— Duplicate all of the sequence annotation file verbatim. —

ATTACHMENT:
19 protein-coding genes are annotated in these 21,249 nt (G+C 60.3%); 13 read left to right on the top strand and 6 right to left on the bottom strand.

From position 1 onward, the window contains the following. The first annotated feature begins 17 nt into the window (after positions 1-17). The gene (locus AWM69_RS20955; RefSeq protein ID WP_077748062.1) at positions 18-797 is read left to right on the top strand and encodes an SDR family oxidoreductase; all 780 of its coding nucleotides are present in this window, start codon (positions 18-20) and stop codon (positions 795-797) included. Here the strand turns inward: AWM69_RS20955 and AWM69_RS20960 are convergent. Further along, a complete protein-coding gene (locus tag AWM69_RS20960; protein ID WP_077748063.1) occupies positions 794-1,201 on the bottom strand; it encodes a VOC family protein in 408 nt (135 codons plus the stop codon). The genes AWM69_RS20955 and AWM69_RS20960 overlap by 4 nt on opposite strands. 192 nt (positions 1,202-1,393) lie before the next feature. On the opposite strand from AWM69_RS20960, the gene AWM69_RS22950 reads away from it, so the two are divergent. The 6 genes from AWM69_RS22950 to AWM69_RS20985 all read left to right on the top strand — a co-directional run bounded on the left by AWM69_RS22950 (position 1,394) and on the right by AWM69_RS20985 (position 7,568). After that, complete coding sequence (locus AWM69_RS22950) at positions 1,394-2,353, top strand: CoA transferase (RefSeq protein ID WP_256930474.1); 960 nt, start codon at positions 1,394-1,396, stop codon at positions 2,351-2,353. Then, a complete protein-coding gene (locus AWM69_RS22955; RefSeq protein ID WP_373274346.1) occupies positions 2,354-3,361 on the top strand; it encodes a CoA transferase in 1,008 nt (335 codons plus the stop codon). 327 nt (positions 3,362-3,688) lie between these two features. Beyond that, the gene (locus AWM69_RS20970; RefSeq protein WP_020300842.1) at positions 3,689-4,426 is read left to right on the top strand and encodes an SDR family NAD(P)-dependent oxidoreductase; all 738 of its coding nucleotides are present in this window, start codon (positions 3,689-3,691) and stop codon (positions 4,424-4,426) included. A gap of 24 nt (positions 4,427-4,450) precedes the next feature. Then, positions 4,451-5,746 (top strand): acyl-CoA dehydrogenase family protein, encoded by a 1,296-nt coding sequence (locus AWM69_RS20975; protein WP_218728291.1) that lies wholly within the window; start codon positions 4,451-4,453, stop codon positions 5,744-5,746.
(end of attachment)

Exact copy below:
19 protein-coding genes are annotated in these 21,249 nt (G+C 60.3%); 13 read left to right on the top strand and 6 right to left on the bottom strand.

From position 1 onward, the window contains the following. The first annotated feature begins 17 nt into the window (after positions 1-17). The gene (locus AWM69_RS20955; RefSeq protein ID WP_077748062.1) at positions 18-797 is read left to right on the top strand and encodes an SDR family oxidoreductase; all 780 of its coding nucleotides are present in this window, start codon (positions 18-20) and stop codon (positions 795-797) included. Here the strand turns inward: AWM69_RS20955 and AWM69_RS20960 are convergent. Further along, a complete protein-coding gene (locus tag AWM69_RS20960; protein ID WP_077748063.1) occupies positions 794-1,201 on the bottom strand; it encodes a VOC family protein in 408 nt (135 codons plus the stop codon). The genes AWM69_RS20955 and AWM69_RS20960 overlap by 4 nt on opposite strands. 192 nt (positions 1,202-1,393) lie before the next feature. On the opposite strand from AWM69_RS20960, the gene AWM69_RS22950 reads away from it, so the two are divergent. The 6 genes from AWM69_RS22950 to AWM69_RS20985 all read left to right on the top strand — a co-directional run bounded on the left by AWM69_RS22950 (position 1,394) and on the right by AWM69_RS20985 (position 7,568). After that, complete coding sequence (locus AWM69_RS22950) at positions 1,394-2,353, top strand: CoA transferase (RefSeq protein ID WP_256930474.1); 960 nt, start codon at positions 1,394-1,396, stop codon at positions 2,351-2,353. Then, a complete protein-coding gene (locus AWM69_RS22955; RefSeq protein ID WP_373274346.1) occupies positions 2,354-3,361 on the top strand; it encodes a CoA transferase in 1,008 nt (335 codons plus the stop codon). 327 nt (positions 3,362-3,688) lie between these two features. Beyond that, the gene (locus AWM69_RS20970; RefSeq protein WP_020300842.1) at positions 3,689-4,426 is read left to right on the top strand and encodes an SDR family NAD(P)-dependent oxidoreductase; all 738 of its coding nucleotides are present in this window, start codon (positions 3,689-3,691) and stop codon (positions 4,424-4,426) included. A gap of 24 nt (positions 4,427-4,450) precedes the next feature. Then, positions 4,451-5,746 (top strand): acyl-CoA dehydrogenase family protein, encoded by a 1,296-nt coding sequence (locus AWM69_RS20975; protein WP_218728291.1) that lies wholly within the window; start codon positions 4,451-4,453, stop codon positions 5,744-5,746.